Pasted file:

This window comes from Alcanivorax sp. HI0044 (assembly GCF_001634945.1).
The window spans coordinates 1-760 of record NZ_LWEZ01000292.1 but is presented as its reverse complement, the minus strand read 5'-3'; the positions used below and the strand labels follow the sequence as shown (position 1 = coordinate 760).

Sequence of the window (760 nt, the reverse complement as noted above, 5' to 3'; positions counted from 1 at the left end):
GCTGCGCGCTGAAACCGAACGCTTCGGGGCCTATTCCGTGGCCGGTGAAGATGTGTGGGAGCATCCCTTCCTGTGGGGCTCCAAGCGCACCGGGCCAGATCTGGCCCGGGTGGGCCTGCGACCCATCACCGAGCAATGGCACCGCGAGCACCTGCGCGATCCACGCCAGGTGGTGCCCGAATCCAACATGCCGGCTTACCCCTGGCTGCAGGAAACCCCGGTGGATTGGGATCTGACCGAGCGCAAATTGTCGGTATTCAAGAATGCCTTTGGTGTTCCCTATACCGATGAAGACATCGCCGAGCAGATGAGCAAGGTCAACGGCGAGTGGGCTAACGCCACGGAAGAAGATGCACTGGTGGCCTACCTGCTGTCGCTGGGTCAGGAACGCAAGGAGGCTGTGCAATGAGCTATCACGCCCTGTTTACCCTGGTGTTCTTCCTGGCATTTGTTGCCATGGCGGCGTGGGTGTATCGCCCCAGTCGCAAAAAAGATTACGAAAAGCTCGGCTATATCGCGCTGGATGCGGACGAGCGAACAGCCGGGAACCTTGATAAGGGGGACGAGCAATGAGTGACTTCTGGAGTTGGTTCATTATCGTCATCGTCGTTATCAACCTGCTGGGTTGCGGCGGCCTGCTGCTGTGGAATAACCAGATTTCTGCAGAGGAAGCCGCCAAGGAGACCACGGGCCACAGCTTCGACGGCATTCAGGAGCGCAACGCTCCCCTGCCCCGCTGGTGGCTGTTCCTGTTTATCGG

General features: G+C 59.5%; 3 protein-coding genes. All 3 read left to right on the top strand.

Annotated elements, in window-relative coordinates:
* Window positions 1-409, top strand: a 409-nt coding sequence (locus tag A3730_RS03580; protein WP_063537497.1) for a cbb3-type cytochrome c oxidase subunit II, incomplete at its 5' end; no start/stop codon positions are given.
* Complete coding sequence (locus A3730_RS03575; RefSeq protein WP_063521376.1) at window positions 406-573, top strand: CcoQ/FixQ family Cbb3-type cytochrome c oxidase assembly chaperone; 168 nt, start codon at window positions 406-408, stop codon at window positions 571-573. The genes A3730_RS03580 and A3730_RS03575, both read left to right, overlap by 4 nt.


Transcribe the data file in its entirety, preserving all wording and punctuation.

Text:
This window comes from Alcanivorax sp. HI0044 (assembly GCF_001634945.1).
The window spans coordinates 1-760 of record NZ_LWEZ01000292.1 but is presented as its reverse complement, the minus strand read 5'-3'; the positions used below and the strand labels follow the sequence as shown (position 1 = coordinate 760).

Sequence of the window (760 nt, the reverse complement as noted above, 5' to 3'; positions counted from 1 at the left end):
GCTGCGCGCTGAAACCGAACGCTTCGGGGCCTATTCCGTGGCCGGTGAAGATGTGTGGGAGCATCCCTTCCTGTGGGGCTCCAAGCGCACCGGGCCAGATCTGGCCCGGGTGGGCCTGCGACCCATCACCGAGCAATGGCACCGCGAGCACCTGCGCGATCCACGCCAGGTGGTGCCCGAATCCAACATGCCGGCTTACCCCTGGCTGCAGGAAACCCCGGTGGATTGGGATCTGACCGAGCGCAAATTGTCGGTATTCAAGAATGCCTTTGGTGTTCCCTATACCGATGAAGACATCGCCGAGCAGATGAGCAAGGTCAACGGCGAGTGGGCTAACGCCACGGAAGAAGATGCACTGGTGGCCTACCTGCTGTCGCTGGGTCAGGAACGCAAGGAGGCTGTGCAATGAGCTATCACGCCCTGTTTACCCTGGTGTTCTTCCTGGCATTTGTTGCCATGGCGGCGTGGGTGTATCGCCCCAGTCGCAAAAAAGATTACGAAAAGCTCGGCTATATCGCGCTGGATGCGGACGAGCGAACAGCCGGGAACCTTGATAAGGGGGACGAGCAATGAGTGACTTCTGGAGTTGGTTCATTATCGTCATCGTCGTTATCAACCTGCTGGGTTGCGGCGGCCTGCTGCTGTGGAATAACCAGATTTCTGCAGAGGAAGCCGCCAAGGAGACCACGGGCCACAGCTTCGACGGCATTCAGGAGCGCAACGCTCCCCTGCCCCGCTGGTGGCTGTTCCTGTTTATCGG

General features: G+C 59.5%; 3 protein-coding genes. All 3 read left to right on the top strand.

Annotated elements, in window-relative coordinates:
* Window positions 1-409, top strand: a 409-nt coding sequence (locus tag A3730_RS03580; protein WP_063537497.1) for a cbb3-type cytochrome c oxidase subunit II, incomplete at its 5' end; no start/stop codon positions are given.
* Complete coding sequence (locus A3730_RS03575; RefSeq protein WP_063521376.1) at window positions 406-573, top strand: CcoQ/FixQ family Cbb3-type cytochrome c oxidase assembly chaperone; 168 nt, start codon at window positions 406-408, stop codon at window positions 571-573. The genes A3730_RS03580 and A3730_RS03575, both read left to right, overlap by 4 nt.